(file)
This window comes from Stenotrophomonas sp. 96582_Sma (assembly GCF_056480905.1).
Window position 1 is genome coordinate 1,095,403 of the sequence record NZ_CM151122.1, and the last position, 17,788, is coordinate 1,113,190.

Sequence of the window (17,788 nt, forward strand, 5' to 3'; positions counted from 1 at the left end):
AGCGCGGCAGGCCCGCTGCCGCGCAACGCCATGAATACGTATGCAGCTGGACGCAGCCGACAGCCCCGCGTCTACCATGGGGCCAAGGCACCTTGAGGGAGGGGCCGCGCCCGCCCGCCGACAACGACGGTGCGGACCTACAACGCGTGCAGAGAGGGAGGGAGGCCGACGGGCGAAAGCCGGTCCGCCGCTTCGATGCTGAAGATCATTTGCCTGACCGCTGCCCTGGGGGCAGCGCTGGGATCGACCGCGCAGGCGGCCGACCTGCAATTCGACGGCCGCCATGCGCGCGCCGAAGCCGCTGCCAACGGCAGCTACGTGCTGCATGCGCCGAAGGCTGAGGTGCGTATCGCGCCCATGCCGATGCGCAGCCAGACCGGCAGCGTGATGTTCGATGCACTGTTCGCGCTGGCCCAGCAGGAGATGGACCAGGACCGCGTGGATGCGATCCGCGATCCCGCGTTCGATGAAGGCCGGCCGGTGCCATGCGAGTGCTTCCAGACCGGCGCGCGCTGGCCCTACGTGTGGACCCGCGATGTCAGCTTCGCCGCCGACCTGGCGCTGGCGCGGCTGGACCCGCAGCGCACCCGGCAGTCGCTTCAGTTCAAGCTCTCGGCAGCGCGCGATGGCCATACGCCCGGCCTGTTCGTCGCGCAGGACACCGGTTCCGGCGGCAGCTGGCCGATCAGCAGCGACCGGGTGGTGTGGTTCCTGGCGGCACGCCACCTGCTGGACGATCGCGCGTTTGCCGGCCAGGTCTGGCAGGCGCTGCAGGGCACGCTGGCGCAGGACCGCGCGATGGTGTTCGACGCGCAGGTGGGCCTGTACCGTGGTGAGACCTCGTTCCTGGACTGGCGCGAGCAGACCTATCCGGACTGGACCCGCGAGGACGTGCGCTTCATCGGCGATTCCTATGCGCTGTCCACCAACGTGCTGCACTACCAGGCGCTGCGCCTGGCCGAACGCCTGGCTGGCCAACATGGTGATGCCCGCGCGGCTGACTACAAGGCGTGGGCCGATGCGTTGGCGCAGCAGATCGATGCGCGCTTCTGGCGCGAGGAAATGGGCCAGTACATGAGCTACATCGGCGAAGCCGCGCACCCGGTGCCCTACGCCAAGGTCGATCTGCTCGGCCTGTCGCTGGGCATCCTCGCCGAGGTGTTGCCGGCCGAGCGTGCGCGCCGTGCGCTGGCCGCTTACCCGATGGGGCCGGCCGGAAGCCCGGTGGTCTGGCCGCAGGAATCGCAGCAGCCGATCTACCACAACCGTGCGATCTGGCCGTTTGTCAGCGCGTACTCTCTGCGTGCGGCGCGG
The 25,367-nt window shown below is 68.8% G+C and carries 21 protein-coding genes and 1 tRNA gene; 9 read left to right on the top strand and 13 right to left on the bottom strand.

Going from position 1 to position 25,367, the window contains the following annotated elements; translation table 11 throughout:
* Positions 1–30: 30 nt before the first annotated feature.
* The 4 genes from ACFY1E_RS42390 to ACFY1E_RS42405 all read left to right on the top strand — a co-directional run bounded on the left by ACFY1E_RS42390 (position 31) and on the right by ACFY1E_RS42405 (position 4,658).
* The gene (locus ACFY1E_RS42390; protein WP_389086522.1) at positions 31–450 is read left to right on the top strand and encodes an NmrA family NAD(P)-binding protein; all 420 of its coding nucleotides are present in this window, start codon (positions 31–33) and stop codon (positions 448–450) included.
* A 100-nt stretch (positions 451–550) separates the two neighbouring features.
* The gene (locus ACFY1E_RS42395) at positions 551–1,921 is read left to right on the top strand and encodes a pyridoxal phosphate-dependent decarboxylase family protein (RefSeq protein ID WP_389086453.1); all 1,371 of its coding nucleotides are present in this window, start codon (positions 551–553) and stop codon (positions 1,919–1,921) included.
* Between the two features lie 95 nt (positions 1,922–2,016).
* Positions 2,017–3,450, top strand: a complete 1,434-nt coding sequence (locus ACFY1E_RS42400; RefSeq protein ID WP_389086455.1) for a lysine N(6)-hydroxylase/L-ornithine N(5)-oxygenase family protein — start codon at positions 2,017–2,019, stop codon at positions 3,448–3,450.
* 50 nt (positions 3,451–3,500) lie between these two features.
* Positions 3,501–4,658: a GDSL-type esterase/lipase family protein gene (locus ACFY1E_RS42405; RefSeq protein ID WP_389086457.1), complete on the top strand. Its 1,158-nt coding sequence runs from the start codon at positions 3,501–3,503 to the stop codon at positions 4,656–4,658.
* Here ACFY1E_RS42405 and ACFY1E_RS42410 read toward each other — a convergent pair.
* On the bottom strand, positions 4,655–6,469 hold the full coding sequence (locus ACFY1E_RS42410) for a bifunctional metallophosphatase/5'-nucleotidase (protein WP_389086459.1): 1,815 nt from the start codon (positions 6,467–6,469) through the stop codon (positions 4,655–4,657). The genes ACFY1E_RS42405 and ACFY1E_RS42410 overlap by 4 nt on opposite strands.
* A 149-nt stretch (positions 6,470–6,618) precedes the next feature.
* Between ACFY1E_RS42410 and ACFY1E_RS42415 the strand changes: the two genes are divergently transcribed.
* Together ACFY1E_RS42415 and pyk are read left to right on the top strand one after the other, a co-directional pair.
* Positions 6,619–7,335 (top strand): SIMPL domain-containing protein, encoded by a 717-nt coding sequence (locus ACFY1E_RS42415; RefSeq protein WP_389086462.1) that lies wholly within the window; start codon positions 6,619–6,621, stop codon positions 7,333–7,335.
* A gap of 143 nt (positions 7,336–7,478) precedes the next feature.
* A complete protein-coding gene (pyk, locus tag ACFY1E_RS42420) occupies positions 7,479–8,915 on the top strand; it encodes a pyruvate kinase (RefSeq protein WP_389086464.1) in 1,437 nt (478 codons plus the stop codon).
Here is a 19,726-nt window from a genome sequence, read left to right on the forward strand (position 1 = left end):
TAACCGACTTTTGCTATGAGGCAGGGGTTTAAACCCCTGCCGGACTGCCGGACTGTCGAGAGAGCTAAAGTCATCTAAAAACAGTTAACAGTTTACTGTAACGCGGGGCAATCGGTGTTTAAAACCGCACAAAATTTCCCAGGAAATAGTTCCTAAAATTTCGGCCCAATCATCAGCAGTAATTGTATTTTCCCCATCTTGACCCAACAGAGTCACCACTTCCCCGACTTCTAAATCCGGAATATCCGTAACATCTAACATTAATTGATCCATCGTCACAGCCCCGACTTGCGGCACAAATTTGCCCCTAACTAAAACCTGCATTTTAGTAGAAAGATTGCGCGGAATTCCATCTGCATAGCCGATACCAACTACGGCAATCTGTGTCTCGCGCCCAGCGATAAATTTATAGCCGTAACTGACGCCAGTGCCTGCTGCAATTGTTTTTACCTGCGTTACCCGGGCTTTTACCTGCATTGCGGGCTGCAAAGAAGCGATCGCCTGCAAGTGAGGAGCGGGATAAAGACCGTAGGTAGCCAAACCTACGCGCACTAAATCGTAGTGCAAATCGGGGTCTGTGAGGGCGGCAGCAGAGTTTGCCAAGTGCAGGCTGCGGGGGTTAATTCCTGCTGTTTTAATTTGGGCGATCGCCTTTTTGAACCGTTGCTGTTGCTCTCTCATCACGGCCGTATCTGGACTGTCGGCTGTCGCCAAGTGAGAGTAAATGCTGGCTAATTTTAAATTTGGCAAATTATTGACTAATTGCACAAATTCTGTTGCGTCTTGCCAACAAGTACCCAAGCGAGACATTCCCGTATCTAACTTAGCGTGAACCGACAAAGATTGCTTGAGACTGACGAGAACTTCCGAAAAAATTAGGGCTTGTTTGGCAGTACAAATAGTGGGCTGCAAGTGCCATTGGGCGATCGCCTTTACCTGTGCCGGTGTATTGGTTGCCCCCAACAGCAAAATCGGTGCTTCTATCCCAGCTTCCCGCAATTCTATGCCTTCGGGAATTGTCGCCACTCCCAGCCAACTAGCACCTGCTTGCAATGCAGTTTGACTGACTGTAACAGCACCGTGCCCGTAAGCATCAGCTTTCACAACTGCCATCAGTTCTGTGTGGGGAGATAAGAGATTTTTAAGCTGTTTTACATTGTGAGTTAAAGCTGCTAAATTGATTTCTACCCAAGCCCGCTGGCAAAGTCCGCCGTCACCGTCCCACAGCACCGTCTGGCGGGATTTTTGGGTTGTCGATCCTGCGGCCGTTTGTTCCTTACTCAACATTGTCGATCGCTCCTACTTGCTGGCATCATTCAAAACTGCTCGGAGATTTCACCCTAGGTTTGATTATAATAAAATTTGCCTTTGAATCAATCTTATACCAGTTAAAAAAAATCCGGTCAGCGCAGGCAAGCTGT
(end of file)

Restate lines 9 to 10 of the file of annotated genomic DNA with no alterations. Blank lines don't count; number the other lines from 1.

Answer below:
* The gene (locus ACFY1E_RS42390; protein WP_389086522.1) at positions 31–450 is read left to right on the top strand and encodes an NmrA family NAD(P)-binding protein; all 420 of its coding nucleotides are present in this window, start codon (positions 31–33) and stop codon (positions 448–450) included.
* A 100-nt stretch (positions 451–550) separates the two neighbouring features.